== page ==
This is how the Google Pixel 2’s Now Playing Feature Works
Earlier this month Google officially launched the Pixel 2 and the Pixel 2 XL which ship with a new feature known as “Now Playing”. The feature listens for music in the background and if it recognizes one of the songs, it shows you the name and the artist on the lock screen. When the feature was initially announced, there wasn’t much information publicly available about it. Today, though, we have more details about how exactly the exclusive Now Playing feature works on the Google Pixel 2 and Pixel 2 XL smartphones.
We initially thought that the Now Playing feature utilized a technology called “AmbientSense” to detect and inform the user of what song is currently being played. This suspicion derived from the package name of the Pixel Ambient Services application that was pre-installed on the Verizon Google Pixel 2 models. Since the name of the pre-installed APK in /system/priv-app was called “AmbientSense” and details about the technology seemed to match up, we felt this was a fair assumption. However, Google reached out and told us that the Now Playing feature is not based on that technology.
We followed up on Google’s statement to us for more details on Now Playing. A Google spokesperson later reached out to us with additional details on the feature, stating that the offline song recognition database contains a list of songs in the 10s of thousands, though they did not give an exact figure but promised it was in the higher end. This means that the database we pulled from a Verizon Pixel 2 model does not represent all of the songs that the Now Playing feature can recognize.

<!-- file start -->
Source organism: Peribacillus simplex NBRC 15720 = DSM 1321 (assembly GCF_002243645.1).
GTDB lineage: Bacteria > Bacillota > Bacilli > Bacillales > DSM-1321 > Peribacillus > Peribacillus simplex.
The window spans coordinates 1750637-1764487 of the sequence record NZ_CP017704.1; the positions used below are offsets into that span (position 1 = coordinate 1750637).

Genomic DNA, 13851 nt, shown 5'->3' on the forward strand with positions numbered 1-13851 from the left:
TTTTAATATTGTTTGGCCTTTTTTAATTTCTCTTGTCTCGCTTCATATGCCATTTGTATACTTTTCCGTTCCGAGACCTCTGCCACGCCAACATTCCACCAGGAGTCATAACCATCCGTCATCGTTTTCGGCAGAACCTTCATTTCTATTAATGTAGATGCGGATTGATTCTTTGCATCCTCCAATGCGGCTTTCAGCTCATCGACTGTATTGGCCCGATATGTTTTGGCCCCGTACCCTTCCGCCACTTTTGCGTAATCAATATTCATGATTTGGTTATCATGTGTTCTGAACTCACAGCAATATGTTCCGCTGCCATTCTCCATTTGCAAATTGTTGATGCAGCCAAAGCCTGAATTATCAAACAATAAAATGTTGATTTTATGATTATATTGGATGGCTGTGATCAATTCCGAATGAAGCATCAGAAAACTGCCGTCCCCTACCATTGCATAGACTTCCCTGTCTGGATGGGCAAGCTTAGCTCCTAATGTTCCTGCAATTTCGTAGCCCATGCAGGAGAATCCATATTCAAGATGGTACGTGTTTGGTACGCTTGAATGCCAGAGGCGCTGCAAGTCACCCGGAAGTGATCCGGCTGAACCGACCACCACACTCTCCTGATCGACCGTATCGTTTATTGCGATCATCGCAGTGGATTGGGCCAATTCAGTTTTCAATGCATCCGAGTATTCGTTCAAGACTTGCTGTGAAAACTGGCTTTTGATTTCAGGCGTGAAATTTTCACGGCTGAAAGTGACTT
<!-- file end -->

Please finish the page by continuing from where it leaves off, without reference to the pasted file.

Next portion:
We further learned from our contact that the Now Playing feature is only activated when it hears music. If the Pixel 2 detects music being played (using a combination of software, hardware, and machine learning), it will then look up the audio fingerprint in the database residing on the phone then show you the song name or artist. This database, by the way, is updated with music each week and is based on the most popular songs from the Google Play Music catalog. It is also localized according to market, thus, the database is not personalized to the user’s Google Play Music account.
VentureBeat reached out to Google independently to learn some additional details about the Now Playing feature. The audio sampling occurs once every 60 seconds in an attempt to save battery life (as opposed to running all the time) and as a result you will sometimes see the song that was played last still on the screen. They also learned that the database update only occurs over WiFi and only replaces the outdated parts of your regional-specific database.